An atmospheric blast furnace will be at full throttle this weekend over the interior West with heat reaching dangerous levels, challenging records and elevating the wildfire threat.
While many folks over the interior West are accustomed to and expect hot weather during the summer, this pattern is taking the heat to the extreme. In some cities, record highs for any date throughout the year could be equaled or breached.
In Flagstaff, Ariz., the all-time record high is 97 set on July 5, 1973. At Phoenix, the all-time record high is 122 degrees set on June 26, 1990. In Las Vegas, the all-time record high is 117 degrees set on July 19, 2005, and July 24, 1942. At Reno, the all-time high is 108 degrees set most recently on July 5, 2007. Death Valley, Calif., should top its hottest June temperature on record of 128 degrees set June 30, 1994.
The heat is so intense that Death Valley will approach the world's hottest temperature record Sunday and Monday.
New June record highs were already set or equaled in Salt Lake City, Utah, Needles, Calif., and Kingman, Ariz., on Friday.
Cities that will continue to experience record-challenging heat on a daily basis during the pattern into next week include Las Vegas, Nev., Phoenix, Ariz., Salt Lake City, Utah, Boise, Idaho, Medford, Ore., and Fresno, Calif.
According to Western Weather Expert Ken Clark, "People driving through desert areas during the pattern should make sure their vehicle can make the journey and that they carry extra water in case their vehicle breaks down."
More numerous communities across the Northwest, such as Seattle and Spokane, Wash., and Pendleton, Ore., will join this list early next week as the heat expands northward.
The absence of an offshore flow will allow the beaches to stay comfortable during this extremely hot spell.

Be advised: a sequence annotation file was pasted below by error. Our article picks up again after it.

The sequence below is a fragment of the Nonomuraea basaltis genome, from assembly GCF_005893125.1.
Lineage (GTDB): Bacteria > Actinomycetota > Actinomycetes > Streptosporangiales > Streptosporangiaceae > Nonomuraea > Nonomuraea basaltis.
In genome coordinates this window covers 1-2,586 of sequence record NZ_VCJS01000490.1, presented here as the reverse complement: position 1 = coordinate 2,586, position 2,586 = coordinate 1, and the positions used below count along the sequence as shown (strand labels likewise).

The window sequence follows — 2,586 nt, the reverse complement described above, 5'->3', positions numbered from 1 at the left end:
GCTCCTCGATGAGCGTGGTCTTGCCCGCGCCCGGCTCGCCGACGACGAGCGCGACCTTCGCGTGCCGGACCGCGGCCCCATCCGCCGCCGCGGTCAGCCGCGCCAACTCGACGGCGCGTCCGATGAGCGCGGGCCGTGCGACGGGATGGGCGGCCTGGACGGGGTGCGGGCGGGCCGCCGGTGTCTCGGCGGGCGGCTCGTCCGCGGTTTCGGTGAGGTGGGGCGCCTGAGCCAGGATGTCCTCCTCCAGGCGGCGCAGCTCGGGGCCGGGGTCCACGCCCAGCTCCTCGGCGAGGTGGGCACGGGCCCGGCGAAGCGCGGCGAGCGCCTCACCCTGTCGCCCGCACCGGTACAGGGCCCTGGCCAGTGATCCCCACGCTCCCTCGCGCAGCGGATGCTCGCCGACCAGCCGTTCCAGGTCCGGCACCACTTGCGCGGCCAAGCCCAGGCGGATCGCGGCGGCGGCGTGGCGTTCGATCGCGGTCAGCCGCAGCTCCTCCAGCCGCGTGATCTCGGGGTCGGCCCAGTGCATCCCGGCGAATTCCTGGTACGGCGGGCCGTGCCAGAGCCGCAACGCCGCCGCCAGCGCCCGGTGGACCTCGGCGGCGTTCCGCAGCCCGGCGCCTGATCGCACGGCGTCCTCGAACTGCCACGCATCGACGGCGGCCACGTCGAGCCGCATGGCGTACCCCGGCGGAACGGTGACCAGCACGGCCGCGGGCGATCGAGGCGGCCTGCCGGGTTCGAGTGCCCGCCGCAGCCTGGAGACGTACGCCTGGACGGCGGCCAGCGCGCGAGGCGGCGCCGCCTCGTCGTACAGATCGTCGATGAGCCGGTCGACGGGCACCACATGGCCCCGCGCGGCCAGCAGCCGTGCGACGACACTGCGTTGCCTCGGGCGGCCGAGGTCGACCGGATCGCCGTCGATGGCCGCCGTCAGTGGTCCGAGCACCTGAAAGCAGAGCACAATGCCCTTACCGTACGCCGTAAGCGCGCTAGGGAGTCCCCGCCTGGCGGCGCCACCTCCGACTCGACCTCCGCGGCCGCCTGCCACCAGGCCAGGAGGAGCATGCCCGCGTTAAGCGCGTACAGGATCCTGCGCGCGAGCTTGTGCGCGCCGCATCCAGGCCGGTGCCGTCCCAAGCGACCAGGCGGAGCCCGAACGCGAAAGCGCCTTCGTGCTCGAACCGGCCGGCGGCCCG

As temperatures soar to record-challenging levels, drying brush and the potential for spotty thunderstorms will push the wildfire threat to new areas and raise the risk in other locations.
The system producing the heat and sunshine will allow widely separated, pop-up thunderstorms with time. Most of the storms will form and die over the mountains, but there will be a few exceptions.
A few locations can receive a downpour. However, many of the storms will bring little or no rainfall. This phenomena, commonly called "dry lightning," can spark new wildfires.
While the natural spark for wildfires cannot be avoided, people are urged to be very careful when using outdoor power equipment and open flames. Never park a vehicle that has been running for any length of time over dry grass and brush as the hot exhaust can start a fire. Don't throw burning cigarettes out of your vehicle.
This story was originally published on Monday, June 24, 2013, and has been updated by AccuWeather.com Senior Meteorologist Kristina Pydynowski.
DEATH VALLEY, Calif. — Scorching heat blistered the Southwest on Saturday, where highs between 115 and 120 degrees were recorded for parts of Arizona, Nevada and California.
Forecasters said temperatures in sunbaked Las Vegas shot up to 115 degrees on Saturday afternoon, two degrees short of the city's all-time record.
Phoenix hit 119 degrees by mid-afternoon, breaking the record for June 29 that was set in 1994. And large swaths of California sweltered under extreme heat warnings, which are expected to last into Tuesday night – and maybe even longer.